A chocolate cake covered with chocolate is not taxed. Chocolate cake with frosting is an essential part of the basic diet that’s good enough for people whose spending we (let’s duck the issue of who “we” are for now) scrutinize, which is to say people who earn less than us and who we suspect are frivoling away their money on chocolate-covered biscuits when plain biscuits are good enough for the likes of them. 

They’re probably also wasting it on rent and laundry soap.

It cheers me up to know that someone somewhere is bringing rational thought to important questions like what low-income people are allowed to eat without (a) paying tax on it and (b) intruding tax-free on the baked goods of their betters.

No, no. I’m completely objective about this stuff. You should hear me when I have an opinion. 

When I got out my magnifying glass and looked between the lines of the newspaper articles about this, it sounded a lot like the judge had to taste not just the health-food brownie (made of dates, brown rice bran, and finely chopped Birkenstock sandals) but also a French Fancy (don’t ask for it at Victoria’s Secret; you’ll embarrass everyone involved, including yourself)), a vanilla slice, a chocolate eclair, and a slice of Victoria sponge.

It’s a tough job but someone had to do it.

This isn’t the first time judges have had to make this kind of distinction. Courts have based previous judgements on important issues like whether the item’s eaten with a fork and whether it would be out of place on a plate of cakes “at a cricket or sporting tea.” Because looking at home on a plate of cake at a cricket or sporting tea is the measure of a basic diet. Or else a sporting tea is located at the outermost limit of the way judges imagine the world to work. 

Dressing for Winter

Last January 14 was the tenth annual No Trousers on the Tube Day.

I need to stop here and do the usual translations: The tube is London’s underground rail system–what I’d call a subway (you never quite stop being from New York, or I don’t anyway) but in Britain a subway’s a tunnel for pedestrians, not for trains. And trousers are what Americans call pants. Pants are what the British call underwear. So the participants did wear underwear but didn’t wear anything over it.

If you, dear reader, are neither American or British, I’d love to offer a helpful translation but I’m at the limit of my knowledge here and don’t want to lead you astray. You’ll have to do that on your own.

Why have a No Trousers on the Tube Day? Basically, why not? Organizer Farhan Rasheed said, “There is no point to it, we are not campaigning or raising awareness of anything…. It’s a bit of a nonsense day out. It’s London and London is used to this stuff, they take it in their stride and get back to their book.”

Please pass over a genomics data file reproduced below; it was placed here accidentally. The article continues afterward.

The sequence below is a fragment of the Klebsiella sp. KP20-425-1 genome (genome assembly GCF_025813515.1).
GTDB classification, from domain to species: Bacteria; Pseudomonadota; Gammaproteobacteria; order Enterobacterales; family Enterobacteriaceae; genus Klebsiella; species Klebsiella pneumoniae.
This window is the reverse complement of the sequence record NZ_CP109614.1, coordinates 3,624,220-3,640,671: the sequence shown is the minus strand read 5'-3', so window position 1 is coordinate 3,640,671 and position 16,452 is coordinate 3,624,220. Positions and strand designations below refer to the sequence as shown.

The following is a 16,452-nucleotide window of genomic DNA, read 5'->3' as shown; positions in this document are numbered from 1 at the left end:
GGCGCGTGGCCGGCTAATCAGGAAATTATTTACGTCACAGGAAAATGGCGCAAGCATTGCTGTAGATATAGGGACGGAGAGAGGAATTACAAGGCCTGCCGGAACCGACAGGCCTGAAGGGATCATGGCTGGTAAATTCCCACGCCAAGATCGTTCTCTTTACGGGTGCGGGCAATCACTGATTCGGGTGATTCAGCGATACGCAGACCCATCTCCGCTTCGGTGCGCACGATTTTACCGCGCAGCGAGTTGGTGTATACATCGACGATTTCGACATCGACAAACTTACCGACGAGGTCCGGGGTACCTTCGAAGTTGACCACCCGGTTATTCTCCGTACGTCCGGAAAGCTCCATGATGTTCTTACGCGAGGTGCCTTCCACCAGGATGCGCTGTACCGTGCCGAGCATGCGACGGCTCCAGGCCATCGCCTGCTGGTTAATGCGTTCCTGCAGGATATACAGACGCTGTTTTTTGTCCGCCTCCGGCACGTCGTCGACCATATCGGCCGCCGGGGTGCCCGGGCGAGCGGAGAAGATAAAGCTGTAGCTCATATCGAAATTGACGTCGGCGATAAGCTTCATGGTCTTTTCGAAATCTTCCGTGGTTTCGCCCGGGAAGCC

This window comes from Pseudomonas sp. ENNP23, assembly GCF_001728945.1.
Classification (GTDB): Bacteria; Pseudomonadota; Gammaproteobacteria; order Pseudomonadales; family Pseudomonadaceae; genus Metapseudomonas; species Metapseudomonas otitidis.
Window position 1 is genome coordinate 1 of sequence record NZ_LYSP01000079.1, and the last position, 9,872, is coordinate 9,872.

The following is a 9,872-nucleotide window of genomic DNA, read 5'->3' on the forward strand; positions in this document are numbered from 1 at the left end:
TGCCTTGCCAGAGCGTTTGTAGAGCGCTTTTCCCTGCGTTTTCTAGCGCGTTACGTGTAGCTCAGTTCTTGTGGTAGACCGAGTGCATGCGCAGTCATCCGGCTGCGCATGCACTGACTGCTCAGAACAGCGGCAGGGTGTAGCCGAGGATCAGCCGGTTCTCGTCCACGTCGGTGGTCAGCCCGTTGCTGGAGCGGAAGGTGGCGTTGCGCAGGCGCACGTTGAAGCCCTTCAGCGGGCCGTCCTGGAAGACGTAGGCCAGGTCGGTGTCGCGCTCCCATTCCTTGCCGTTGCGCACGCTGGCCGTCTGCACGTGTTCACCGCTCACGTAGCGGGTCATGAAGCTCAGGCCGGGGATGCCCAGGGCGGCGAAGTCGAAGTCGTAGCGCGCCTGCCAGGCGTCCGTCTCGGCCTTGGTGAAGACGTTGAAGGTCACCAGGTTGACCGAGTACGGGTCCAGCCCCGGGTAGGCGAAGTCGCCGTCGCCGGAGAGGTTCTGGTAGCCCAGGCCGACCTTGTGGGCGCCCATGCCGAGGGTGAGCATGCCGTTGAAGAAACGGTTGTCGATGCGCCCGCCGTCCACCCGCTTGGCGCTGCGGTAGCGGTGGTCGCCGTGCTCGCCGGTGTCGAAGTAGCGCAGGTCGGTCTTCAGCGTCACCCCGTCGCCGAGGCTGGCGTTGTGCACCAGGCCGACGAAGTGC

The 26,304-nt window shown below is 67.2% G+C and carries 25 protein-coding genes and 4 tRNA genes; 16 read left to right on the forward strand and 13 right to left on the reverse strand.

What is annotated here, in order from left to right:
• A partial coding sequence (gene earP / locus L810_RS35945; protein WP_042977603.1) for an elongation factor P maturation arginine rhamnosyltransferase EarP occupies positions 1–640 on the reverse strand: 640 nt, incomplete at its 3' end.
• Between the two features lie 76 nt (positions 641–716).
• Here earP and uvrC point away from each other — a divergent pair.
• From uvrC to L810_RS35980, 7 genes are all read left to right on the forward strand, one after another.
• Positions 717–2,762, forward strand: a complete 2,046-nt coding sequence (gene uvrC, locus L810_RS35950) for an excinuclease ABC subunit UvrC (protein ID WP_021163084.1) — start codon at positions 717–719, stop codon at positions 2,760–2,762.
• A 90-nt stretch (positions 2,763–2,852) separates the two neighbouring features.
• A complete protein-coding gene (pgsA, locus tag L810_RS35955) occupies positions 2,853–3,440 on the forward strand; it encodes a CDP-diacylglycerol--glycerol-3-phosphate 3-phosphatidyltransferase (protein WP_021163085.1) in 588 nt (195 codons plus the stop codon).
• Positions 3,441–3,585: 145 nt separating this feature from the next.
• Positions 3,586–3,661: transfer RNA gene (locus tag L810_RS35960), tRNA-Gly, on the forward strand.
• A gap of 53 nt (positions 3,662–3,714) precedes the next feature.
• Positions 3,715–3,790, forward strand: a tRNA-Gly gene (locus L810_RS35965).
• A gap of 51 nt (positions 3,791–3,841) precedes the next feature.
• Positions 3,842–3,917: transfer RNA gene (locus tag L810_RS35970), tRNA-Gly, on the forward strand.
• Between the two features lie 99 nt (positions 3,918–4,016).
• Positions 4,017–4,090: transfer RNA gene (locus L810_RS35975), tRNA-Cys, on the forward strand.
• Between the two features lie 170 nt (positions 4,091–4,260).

The group caught an assortment of trains. On the Picadilly Line, the crowds were thick enough that the participants had trouble finding space to take off their trousers.

It was organized by the Stiff Upper Lip Society, which recommended avoiding “thongs/budgie-smugglers/anything see-through . . . as we aim to amuse, not offend, fellow Underground users.”

How the hegehog promotes Britishness

The hedgehog is one of Britain’s best-loved creatures.

How do I know that? I googled “beloved hedgehogs” until I found enough material to prove what I was already sure of. Lord Google’s happy to confirm any belief we hold if only we ask the right way and leave an offering of data at his shrine. 

Thank you, Lord G., for what you contribute to the world’s wisdom.

But I also, in the real world, listen to people, including a neighbor who told me some years back,  “We have a hedgehog,” making it sound as if her backyard was being visited by angels instead of a small, spiny, snuffly creature.

Irrelevant photo: Snow on a camellia bud in February. We had two or three inches. Half of Cornwall ran off the road. The other half stayed home.

Ah, but I’m serious about my responsibility to inform the world about  Britain, so I asked my friend Helen about the place hedgehogs hold in British culture and she went into a remebering-childhod reverie, telling me about hedgehogs in the books she read: Fuzzypeg, who’s part of Alice Uttley’s Little Grey Rabbit series, and Mrs. Tiggy-Winkle. If you grow up with these books, apparently, some part of you will forever believe that the hedgehog is a wonderful little creature and an essential part of Britain’s charm.

Or if you want to be snarky about it, which is always more fun than being reverential, part of Britain’s Britishness.

Britain’s Britishness?

Absolutely. Not because it’s clear what Britishness is–it’s not–but because Britain has lots of it and if you eavesdrop on the national conversation you’ll learn that it’s important.

For a while there, defining Britishness was a kind of indoor sport at Westminster. Politicians needed to know what it was so they could impose it on those of us who didn’t fit whatever the definition turned out to be. “Us,” of course, being immigrants. Because that’s the problem with immigrants: They come from places that aren’t Britain, bringing all kinds of -ishnesses that aren’t Britishness.

It turned out, though, that no two politicians agreed about what the ingredients of Britishness were and eventually they stopped talking about them. It was getting embarrassing. 

Or maybe that was because Brexit wasn’t–and isn’t–leaving room in the national conversation for anything else.